Lawmakers demand answers on reprogramming $7.2B in defense funds for border wall

Thirty-four lawmakers are asking DoD to provide information about where the money will come from.

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Thirty-four lawmakers are asking for answers from the Defense Department after the Trump administration announced it would take $7.2 billion in military construction and drug interdiction funds from the 2020 budget to build a wall at the southern border.

“We have a budget agreement where we are going to fund the military at near record levels so we can ensure we have a ready force,” House Armed Services Committee Vice Chairman Anthony Brown (D-Md.) told Federal News Network. “That’s what our budget reflects. Our budget doesn’t reflect, nor was it designed, to account for several billion dollars being diverted.”

The letter, sent to Defense Secretary Mark Esper, asks DoD to provide a planned date for obligating funds, dates of the contract award, construction start and completion, a full list of military projects that will be delayed or canceled due to the transfer of funds and the impact on the volume and seizure of narcotics due to the transfer of funds.

“My hope is that we receive the information back from Secretary Esper, and that the administration carefully consider the impact of what they are proposing and reverse course,” Brown said. “In another three or four months we will be in the next cycle for the National Defense Authorization Act. If the administration continues on its course and diverts money away from military construction projects for a needless border wall, it would be my hope Congress will demonstrate its disapproval. The 2021 NDAA would severely restrict, if not outright prohibit, the president from diverting those funds.”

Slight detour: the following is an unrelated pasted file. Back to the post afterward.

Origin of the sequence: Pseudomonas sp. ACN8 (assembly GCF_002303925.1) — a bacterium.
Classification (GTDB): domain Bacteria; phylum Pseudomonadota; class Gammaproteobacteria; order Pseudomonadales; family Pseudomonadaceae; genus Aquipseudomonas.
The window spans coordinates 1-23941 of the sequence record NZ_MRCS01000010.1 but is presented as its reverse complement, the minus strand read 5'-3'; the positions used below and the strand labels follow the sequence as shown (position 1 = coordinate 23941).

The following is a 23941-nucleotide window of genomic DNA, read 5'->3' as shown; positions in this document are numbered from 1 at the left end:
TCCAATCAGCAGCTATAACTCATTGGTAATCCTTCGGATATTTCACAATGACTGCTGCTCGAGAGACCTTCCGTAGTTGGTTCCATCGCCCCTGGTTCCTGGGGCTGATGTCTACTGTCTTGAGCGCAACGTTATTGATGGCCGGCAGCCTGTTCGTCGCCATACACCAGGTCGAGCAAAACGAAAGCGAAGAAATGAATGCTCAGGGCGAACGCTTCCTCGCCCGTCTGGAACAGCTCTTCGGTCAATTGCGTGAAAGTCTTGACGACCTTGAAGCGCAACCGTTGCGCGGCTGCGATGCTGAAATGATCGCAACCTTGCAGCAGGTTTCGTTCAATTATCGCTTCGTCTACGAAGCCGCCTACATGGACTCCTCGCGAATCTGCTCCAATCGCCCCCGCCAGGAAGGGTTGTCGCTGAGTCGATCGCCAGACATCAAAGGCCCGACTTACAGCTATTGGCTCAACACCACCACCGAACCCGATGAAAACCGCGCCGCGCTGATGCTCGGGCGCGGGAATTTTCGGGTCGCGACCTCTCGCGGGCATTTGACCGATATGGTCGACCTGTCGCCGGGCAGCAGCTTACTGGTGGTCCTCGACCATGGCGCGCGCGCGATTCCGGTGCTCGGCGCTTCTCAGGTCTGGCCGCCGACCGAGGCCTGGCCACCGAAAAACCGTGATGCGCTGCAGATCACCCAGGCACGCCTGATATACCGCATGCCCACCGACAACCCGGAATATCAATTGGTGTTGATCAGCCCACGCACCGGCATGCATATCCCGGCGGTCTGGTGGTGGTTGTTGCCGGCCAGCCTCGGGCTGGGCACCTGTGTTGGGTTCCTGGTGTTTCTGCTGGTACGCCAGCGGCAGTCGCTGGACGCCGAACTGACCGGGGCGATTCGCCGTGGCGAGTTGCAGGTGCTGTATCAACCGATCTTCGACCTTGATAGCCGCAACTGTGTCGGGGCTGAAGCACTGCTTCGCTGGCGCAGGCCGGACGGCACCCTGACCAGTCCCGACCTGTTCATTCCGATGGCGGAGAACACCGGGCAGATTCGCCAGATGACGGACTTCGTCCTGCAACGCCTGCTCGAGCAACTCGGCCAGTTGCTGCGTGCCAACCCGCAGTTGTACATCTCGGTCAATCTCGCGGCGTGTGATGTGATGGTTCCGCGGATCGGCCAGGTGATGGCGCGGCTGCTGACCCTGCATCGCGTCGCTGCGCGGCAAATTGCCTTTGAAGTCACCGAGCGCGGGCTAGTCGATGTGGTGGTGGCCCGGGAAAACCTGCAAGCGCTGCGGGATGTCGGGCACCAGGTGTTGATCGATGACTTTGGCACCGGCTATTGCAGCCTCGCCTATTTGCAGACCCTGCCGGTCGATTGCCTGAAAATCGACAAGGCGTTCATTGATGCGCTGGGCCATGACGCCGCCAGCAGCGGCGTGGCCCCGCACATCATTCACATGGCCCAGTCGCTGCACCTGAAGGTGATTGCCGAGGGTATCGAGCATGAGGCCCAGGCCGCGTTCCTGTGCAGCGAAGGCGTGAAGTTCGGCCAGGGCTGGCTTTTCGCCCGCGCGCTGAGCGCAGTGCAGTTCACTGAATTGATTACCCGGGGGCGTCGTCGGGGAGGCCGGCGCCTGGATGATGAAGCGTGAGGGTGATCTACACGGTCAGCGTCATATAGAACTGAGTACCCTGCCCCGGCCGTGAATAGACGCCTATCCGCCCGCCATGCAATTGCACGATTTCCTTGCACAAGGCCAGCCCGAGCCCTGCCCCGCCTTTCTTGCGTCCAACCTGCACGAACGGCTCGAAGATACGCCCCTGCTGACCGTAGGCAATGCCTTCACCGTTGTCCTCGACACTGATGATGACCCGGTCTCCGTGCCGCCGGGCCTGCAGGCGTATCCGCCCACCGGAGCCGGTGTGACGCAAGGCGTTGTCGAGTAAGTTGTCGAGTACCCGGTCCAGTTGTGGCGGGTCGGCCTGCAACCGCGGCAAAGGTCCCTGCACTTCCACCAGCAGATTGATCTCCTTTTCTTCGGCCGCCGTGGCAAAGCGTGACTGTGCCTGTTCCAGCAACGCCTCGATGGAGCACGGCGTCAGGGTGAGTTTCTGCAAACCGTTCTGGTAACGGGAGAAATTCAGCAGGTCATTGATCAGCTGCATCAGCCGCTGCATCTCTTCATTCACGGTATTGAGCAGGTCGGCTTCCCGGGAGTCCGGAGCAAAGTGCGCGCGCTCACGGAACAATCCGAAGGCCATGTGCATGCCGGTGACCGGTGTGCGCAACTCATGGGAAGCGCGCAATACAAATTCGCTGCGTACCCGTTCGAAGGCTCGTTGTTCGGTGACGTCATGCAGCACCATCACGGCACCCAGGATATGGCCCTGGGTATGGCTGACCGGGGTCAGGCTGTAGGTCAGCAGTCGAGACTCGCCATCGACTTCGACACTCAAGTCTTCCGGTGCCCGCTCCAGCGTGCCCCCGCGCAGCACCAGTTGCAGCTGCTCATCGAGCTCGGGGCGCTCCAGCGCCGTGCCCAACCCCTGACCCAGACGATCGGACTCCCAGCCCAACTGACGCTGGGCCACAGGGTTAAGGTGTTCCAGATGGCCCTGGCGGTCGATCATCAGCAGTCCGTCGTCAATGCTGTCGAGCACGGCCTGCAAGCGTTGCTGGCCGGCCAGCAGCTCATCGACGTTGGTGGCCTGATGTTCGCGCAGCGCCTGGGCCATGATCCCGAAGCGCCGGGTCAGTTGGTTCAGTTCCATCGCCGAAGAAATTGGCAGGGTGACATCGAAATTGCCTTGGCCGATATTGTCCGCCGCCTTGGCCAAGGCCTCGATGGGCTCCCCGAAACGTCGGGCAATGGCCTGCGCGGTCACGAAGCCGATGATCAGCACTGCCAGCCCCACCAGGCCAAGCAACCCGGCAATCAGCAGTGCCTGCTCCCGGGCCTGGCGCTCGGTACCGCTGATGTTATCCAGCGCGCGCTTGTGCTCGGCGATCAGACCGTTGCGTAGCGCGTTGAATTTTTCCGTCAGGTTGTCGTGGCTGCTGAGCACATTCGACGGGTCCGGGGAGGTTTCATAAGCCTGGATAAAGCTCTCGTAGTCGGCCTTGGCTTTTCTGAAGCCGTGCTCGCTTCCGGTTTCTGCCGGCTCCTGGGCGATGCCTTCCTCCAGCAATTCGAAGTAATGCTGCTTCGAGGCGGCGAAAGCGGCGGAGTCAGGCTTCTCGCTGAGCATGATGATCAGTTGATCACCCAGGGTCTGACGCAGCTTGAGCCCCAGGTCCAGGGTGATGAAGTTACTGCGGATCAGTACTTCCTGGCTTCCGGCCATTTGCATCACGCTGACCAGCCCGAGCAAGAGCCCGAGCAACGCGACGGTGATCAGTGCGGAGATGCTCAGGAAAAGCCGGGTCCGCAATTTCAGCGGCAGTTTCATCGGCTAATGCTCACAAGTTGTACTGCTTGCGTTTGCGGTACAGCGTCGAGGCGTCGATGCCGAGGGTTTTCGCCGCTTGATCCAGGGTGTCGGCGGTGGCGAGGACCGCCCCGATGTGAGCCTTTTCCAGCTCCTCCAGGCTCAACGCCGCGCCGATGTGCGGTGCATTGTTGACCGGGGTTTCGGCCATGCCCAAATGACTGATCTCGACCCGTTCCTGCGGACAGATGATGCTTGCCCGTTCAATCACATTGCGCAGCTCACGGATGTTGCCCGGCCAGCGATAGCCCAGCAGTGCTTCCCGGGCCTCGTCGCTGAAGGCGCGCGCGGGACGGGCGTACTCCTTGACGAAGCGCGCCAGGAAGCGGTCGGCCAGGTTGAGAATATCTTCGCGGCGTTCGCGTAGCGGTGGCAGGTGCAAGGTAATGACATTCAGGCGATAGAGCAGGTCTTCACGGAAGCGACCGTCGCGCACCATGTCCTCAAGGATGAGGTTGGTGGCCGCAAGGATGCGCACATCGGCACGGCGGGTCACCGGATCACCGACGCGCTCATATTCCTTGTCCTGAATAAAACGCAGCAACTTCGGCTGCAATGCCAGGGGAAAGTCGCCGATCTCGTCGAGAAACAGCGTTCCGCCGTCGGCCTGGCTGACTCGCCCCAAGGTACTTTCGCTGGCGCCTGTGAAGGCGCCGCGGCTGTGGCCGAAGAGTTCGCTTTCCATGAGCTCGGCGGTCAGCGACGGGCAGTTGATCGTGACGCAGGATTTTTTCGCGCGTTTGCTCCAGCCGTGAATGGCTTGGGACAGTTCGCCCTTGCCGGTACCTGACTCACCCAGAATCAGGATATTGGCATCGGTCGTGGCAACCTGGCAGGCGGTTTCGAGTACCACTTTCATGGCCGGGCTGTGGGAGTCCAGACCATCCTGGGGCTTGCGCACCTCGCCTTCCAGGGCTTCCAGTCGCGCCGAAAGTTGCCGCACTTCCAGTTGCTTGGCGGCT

The 2020 defense authorization bill had a provision restricting the reprogramming of funds, but it was taken out in conference.

Last year, the Trump administration took $3.6 billion from the military construction and drug interdiction funds. The move was criticized by lawmakers on both sides of the aisle.

“It seems to me we ought to fund border security needs on their own and not be taking it from other accounts,” House Armed Services Committee Ranking Member Mac Thornberry (R-Texas) said last January.

Part of the concern is that the maintenance of military facilities is falling behind. Military construction projects currently have a $116 billion backlog.

“I vividly remember touring a barracks with mold growing out of the ceiling where they had to evacuate the soldiers out of certain rooms,” Thornberry said. “We went over to see a repair facility where it was from the 1950s, where they couldn’t repair some of the vehicles indoors because it was so old. As the defense budget was cut, military construction was devastated and as much as we’ve done the last two years, we have not made up for that deficit.”

About 20% of DoD facilities are in failing condition. The Army alone needs $11 billion to get its facilities and installations in working order.

The Government Accountability Office regularly finds issues with military facilities.

“Service members we spoke with described poor conditions at some facilities, including heating and cooling system problems, leaking roofs and windows, and mold and mildew,” a 2018 GAO blog said.

The use of the $3.6 billion in military funds for the wall was held up in courts and frozen, however the U.S. Court of Appeals for the 5th Circuit lifted the injunction on the money and allowed work to continue while the issue is being duked out.

If the $7.2 billion is actually used, more than $18 billion will have gone to build the border wall.

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